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Jenny Swanson, a waitress on a college campus, confides to English Professor Ronald Brooke that she is willing to gold-dig and blackmail her way to a Paris vacation. Her journey lands her in the New York home of Brooke's future in-laws: the wealthy and fractious Brand family. Jenny charms grandpa Olaf, and seems on her way to landing a rich suitor but her conscience and her heart may lead her in another direction... Written by
Joan Blondell saved many a movie. Here, as the star, she tries hard, but she is given lines which change her character from minute to minute. The lines are seldom funny. She was always at her best, both early and late in her career, as the brassy city broad, cynical, but with a heart of gold. She doesn't have this kind of role here. Her gold digging ambitions are out of character and are only a minor plot device. Melvin Douglas is Melvin Douglas, urbane, sophisticated, with a dry wit, but no witty lines at all. Walter Connelly, as usual, shouts his lines, but none of them are funny.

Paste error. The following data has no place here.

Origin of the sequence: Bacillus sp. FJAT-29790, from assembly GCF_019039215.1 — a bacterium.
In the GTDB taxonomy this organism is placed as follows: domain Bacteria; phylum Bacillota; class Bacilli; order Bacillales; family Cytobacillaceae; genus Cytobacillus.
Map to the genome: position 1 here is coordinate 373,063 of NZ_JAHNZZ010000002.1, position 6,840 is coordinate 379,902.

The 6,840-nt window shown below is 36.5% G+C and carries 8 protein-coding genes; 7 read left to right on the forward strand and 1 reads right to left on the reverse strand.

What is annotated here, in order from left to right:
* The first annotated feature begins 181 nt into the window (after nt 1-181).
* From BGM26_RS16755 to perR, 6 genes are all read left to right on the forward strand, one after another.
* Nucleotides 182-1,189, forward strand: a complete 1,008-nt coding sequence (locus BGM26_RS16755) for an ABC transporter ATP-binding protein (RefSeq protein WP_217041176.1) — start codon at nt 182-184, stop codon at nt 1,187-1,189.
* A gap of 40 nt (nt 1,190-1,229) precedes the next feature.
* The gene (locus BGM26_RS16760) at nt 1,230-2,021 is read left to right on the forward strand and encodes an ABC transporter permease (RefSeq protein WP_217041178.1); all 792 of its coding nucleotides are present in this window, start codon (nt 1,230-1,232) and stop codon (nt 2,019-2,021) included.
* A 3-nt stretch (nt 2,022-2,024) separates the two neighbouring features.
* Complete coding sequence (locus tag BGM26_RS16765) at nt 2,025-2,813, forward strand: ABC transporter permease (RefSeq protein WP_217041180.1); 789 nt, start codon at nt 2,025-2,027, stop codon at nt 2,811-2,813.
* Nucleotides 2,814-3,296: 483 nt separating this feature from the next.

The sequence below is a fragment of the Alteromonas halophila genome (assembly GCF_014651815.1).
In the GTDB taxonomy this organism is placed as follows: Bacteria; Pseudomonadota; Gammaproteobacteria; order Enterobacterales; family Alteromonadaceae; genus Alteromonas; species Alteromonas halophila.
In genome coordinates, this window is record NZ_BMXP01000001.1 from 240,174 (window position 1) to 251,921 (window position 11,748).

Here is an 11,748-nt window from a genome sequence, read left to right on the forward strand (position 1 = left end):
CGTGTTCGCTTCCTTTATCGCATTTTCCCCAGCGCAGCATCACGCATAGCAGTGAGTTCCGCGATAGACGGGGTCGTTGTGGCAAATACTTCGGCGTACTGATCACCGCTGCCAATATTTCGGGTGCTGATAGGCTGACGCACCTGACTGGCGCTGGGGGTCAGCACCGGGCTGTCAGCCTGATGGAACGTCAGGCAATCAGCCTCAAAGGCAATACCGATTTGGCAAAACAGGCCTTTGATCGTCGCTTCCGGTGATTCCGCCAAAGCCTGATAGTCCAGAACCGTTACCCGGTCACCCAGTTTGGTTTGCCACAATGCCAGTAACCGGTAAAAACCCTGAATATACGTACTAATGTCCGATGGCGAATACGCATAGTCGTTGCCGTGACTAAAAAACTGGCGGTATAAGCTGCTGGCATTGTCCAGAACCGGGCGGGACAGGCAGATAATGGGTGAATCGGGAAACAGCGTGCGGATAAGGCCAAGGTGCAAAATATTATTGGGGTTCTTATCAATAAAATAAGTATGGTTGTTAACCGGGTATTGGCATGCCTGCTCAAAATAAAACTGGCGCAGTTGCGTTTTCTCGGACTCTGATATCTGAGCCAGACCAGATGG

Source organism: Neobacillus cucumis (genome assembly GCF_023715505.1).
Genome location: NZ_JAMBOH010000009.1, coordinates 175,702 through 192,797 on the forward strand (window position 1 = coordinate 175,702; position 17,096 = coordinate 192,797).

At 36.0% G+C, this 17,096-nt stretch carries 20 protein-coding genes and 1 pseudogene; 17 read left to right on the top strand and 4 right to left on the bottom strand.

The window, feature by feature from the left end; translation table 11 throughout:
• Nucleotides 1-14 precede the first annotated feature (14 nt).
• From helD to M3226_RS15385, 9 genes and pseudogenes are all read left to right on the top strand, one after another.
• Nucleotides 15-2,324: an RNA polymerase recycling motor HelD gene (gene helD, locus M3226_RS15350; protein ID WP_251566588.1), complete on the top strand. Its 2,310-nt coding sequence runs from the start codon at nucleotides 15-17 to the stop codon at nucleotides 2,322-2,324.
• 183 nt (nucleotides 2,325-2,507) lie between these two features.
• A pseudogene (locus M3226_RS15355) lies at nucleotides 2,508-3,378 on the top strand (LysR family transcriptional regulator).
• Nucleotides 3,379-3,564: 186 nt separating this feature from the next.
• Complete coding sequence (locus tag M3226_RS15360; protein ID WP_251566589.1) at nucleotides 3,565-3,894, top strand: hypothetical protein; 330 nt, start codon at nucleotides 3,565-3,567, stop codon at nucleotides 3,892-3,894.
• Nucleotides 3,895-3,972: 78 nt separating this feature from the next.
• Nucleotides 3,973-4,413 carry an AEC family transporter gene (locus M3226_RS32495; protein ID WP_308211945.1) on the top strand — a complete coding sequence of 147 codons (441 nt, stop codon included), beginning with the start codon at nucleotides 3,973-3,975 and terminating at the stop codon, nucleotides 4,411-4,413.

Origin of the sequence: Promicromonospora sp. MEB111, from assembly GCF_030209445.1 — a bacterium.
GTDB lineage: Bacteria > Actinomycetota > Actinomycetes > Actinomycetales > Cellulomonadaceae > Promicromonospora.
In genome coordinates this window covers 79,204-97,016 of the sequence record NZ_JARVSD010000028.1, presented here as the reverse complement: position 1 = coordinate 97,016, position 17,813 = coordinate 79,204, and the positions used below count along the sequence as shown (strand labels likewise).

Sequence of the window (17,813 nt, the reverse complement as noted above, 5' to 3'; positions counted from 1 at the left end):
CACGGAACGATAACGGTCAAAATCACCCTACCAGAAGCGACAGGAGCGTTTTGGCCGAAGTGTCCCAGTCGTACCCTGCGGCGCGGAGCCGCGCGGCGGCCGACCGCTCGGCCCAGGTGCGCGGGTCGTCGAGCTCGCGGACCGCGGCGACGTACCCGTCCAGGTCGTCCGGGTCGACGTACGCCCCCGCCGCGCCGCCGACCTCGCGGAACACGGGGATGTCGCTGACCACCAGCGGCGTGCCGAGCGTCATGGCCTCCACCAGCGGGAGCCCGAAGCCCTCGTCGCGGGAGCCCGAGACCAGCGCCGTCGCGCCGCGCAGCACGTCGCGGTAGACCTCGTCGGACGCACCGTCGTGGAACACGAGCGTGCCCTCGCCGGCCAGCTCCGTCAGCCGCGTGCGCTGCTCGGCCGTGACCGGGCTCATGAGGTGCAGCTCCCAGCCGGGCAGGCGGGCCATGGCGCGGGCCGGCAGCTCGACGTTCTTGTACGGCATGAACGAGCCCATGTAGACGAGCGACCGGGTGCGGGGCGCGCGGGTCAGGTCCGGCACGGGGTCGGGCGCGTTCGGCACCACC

The good films of this type seem effortlessly written and performed. This kind of film shows, by its failures, just how great an effort those good films required.
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